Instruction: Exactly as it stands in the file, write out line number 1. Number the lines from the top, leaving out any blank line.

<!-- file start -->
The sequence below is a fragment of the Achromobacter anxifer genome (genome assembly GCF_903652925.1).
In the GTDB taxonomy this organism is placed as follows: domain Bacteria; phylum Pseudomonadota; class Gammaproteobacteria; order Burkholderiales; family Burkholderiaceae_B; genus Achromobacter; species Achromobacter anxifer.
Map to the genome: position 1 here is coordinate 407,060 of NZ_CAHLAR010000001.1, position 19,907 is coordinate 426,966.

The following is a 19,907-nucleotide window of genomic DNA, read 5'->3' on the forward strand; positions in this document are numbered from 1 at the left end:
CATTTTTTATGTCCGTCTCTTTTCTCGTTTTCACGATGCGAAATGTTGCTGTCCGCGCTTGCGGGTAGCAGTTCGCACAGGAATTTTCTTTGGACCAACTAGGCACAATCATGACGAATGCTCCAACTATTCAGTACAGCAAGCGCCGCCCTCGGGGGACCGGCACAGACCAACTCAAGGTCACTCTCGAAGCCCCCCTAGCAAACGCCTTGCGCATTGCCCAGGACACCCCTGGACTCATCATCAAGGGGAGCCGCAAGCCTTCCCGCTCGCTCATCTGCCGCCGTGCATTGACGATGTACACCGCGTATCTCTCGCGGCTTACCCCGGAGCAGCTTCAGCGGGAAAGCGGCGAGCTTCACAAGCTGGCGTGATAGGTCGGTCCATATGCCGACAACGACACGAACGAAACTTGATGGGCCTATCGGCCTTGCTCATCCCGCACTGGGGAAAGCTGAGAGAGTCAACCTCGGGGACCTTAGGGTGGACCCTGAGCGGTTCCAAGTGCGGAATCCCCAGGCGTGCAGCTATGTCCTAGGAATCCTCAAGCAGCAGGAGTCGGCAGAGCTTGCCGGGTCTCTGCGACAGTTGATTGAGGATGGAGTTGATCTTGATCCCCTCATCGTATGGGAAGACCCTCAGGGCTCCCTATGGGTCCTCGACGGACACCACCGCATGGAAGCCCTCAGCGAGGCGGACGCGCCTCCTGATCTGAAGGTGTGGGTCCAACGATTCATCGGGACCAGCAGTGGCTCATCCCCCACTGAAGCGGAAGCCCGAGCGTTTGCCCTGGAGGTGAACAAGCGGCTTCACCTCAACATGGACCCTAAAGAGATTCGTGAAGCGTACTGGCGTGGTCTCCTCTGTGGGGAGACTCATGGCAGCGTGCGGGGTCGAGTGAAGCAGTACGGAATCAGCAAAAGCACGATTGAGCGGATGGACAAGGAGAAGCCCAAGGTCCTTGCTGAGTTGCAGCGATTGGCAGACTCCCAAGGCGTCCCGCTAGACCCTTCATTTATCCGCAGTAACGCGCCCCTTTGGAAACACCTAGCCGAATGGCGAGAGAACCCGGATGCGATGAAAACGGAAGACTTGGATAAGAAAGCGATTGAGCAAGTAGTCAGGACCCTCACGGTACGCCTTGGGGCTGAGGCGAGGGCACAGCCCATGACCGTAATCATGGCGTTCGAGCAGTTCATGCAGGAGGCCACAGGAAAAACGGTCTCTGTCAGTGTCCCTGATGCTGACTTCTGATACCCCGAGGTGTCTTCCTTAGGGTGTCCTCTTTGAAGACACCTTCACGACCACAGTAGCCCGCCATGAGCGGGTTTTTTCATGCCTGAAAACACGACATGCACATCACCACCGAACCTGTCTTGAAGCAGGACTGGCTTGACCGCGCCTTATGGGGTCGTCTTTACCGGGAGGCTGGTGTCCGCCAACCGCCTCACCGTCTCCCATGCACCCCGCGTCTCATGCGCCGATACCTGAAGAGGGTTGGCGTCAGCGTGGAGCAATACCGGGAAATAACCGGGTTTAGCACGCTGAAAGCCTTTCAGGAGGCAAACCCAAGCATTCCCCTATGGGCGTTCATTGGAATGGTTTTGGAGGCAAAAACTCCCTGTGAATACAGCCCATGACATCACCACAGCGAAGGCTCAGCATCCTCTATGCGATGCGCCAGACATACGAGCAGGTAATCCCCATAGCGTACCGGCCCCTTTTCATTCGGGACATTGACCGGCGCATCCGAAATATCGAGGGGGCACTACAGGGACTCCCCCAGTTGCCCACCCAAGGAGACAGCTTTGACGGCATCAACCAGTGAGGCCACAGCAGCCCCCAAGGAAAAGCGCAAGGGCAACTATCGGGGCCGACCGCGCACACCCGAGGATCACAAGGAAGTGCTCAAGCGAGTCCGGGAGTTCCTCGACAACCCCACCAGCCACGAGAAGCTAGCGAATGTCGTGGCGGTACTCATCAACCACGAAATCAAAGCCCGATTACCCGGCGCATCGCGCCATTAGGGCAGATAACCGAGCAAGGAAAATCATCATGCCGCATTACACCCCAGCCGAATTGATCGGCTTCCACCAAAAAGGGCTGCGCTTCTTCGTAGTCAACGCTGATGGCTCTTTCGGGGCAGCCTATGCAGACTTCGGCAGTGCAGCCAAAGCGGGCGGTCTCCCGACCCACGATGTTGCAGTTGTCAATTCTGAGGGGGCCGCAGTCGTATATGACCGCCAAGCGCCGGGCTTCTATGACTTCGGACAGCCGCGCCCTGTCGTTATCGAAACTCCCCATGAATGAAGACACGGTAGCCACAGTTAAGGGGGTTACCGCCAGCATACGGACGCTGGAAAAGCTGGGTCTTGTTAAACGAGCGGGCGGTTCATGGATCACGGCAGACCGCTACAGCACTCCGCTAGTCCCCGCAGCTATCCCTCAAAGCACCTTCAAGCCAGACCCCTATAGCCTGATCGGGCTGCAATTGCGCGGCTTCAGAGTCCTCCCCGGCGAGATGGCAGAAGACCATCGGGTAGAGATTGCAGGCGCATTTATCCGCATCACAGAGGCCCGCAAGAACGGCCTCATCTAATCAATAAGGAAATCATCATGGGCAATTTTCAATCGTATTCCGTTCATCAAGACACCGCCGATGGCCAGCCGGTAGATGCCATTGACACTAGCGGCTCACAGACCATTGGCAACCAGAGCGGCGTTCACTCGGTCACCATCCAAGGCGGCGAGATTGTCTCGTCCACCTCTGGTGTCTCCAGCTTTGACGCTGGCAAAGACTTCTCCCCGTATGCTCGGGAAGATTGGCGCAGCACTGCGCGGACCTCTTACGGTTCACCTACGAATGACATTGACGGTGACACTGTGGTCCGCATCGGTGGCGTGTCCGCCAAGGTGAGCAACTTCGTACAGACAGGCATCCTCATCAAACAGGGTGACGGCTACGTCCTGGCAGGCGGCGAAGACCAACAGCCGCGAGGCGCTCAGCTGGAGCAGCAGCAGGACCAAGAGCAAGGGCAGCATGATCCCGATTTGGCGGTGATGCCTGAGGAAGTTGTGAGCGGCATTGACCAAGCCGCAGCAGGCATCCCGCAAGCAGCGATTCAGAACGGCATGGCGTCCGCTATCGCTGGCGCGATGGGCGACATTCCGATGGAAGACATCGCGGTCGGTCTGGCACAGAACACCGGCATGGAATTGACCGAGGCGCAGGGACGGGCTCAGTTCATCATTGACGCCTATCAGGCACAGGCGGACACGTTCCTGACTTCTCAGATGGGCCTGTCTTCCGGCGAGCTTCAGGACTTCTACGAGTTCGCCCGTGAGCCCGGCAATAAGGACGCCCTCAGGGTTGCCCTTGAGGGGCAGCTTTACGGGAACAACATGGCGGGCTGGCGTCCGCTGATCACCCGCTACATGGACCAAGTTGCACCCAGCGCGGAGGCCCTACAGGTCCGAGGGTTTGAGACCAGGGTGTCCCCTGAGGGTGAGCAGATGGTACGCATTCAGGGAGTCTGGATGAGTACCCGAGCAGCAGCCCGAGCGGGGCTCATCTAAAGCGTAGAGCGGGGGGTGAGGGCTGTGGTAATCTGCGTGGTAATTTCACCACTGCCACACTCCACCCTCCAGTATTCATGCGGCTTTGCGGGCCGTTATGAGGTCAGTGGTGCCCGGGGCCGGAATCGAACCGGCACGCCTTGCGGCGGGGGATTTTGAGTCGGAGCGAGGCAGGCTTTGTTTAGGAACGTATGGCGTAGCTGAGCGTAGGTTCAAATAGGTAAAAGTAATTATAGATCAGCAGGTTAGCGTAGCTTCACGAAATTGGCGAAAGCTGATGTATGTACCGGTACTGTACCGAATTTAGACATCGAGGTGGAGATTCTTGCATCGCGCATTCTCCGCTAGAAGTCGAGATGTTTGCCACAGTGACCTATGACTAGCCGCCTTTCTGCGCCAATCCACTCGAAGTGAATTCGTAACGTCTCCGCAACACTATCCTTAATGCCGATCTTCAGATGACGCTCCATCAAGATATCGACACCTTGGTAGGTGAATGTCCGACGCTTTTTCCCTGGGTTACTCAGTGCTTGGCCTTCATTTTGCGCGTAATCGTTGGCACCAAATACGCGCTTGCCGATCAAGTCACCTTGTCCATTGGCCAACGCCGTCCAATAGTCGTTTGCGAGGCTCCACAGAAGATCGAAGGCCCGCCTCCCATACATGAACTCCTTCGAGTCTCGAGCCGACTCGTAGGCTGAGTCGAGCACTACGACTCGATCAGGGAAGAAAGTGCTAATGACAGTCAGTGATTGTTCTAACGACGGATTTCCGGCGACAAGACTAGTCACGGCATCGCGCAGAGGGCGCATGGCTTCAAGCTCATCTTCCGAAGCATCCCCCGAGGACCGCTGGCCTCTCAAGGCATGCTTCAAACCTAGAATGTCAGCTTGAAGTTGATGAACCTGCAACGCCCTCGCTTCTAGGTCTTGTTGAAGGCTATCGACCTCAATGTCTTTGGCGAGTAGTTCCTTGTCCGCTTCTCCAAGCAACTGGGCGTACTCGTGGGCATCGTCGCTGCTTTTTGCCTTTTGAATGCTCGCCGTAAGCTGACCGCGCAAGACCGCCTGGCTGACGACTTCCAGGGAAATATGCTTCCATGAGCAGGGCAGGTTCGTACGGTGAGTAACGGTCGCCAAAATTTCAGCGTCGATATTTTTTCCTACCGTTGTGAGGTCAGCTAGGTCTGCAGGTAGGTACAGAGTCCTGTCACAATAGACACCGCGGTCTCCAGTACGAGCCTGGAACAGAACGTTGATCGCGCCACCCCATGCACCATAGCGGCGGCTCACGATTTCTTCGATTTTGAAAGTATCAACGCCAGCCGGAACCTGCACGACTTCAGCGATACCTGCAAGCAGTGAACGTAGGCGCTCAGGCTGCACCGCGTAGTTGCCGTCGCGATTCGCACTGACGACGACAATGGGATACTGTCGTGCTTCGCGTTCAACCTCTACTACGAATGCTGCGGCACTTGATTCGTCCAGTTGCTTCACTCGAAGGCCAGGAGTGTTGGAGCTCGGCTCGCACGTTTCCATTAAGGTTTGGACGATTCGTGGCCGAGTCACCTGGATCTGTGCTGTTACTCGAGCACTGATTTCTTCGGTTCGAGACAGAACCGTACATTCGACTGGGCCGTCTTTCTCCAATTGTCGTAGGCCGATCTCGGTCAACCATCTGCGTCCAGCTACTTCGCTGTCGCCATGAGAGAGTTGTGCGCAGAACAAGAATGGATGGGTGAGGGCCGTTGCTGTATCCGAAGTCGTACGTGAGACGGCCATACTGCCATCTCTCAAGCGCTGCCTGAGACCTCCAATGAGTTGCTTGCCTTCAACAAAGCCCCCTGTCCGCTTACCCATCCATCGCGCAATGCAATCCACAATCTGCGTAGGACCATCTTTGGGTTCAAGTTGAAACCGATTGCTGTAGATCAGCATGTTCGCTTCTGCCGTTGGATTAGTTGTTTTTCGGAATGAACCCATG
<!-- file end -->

The sequence below is a fragment of the Achromobacter anxifer genome (genome assembly GCF_903652925.1).